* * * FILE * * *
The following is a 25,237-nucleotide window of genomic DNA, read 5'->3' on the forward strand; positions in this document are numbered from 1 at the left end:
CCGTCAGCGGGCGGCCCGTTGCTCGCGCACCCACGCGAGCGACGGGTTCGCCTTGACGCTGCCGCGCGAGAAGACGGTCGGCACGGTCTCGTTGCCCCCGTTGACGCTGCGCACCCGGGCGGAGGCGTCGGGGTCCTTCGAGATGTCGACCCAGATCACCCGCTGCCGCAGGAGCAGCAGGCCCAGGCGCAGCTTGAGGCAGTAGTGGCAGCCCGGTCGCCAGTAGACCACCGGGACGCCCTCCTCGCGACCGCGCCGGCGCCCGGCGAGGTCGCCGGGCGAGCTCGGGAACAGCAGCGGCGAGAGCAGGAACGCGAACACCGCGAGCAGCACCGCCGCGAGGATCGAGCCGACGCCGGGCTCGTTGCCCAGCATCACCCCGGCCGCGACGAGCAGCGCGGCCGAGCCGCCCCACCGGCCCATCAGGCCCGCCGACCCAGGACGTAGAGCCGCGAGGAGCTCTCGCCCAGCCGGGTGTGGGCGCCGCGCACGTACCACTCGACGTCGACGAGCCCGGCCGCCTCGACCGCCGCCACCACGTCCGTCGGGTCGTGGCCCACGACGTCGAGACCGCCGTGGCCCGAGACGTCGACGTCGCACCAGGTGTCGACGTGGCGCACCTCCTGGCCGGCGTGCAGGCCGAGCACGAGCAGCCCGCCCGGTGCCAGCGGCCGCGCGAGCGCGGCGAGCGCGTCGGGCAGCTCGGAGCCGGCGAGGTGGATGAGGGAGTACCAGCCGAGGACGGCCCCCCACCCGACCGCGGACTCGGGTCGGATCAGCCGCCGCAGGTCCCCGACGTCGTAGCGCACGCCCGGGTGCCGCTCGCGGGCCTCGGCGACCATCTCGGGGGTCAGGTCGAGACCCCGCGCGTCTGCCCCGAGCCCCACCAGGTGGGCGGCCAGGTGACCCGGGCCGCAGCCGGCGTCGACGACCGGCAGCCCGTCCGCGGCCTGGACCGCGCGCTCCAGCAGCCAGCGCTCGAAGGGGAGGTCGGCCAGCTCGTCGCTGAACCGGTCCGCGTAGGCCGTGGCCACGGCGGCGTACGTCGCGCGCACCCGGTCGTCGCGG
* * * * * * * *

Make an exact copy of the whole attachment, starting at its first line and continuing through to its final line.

The following is a 25,237-nucleotide window of genomic DNA, read 5'->3' on the forward strand; positions in this document are numbered from 1 at the left end:
CCGTCAGCGGGCGGCCCGTTGCTCGCGCACCCACGCGAGCGACGGGTTCGCCTTGACGCTGCCGCGCGAGAAGACGGTCGGCACGGTCTCGTTGCCCCCGTTGACGCTGCGCACCCGGGCGGAGGCGTCGGGGTCCTTCGAGATGTCGACCCAGATCACCCGCTGCCGCAGGAGCAGCAGGCCCAGGCGCAGCTTGAGGCAGTAGTGGCAGCCCGGTCGCCAGTAGACCACCGGGACGCCCTCCTCGCGACCGCGCCGGCGCCCGGCGAGGTCGCCGGGCGAGCTCGGGAACAGCAGCGGCGAGAGCAGGAACGCGAACACCGCGAGCAGCACCGCCGCGAGGATCGAGCCGACGCCGGGCTCGTTGCCCAGCATCACCCCGGCCGCGACGAGCAGCGCGGCCGAGCCGCCCCACCGGCCCATCAGGCCCGCCGACCCAGGACGTAGAGCCGCGAGGAGCTCTCGCCCAGCCGGGTGTGGGCGCCGCGCACGTACCACTCGACGTCGACGAGCCCGGCCGCCTCGACCGCCGCCACCACGTCCGTCGGGTCGTGGCCCACGACGTCGAGACCGCCGTGGCCCGAGACGTCGACGTCGCACCAGGTGTCGACGTGGCGCACCTCCTGGCCGGCGTGCAGGCCGAGCACGAGCAGCCCGCCCGGTGCCAGCGGCCGCGCGAGCGCGGCGAGCGCGTCGGGCAGCTCGGAGCCGGCGAGGTGGATGAGGGAGTACCAGCCGAGGACGGCCCCCCACCCGACCGCGGACTCGGGTCGGATCAGCCGCCGCAGGTCCCCGACGTCGTAGCGCACGCCCGGGTGCCGCTCGCGGGCCTCGGCGACCATCTCGGGGGTCAGGTCGAGACCCCGCGCGTCTGCCCCGAGCCCCACCAGGTGGGCGGCCAGGTGACCCGGGCCGCAGCCGGCGTCGACGACCGGCAGCCCGTCCGCGGCCTGGACCGCGCGCTCCAGCAGCCAGCGCTCGAAGGGGAGGTCGGCCAGCTCGTCGCTGAACCGGTCCGCGTAGGCCGTGGCCACGGCGGCGTACGTCGCGCGCACCCGGTCGTCGCGG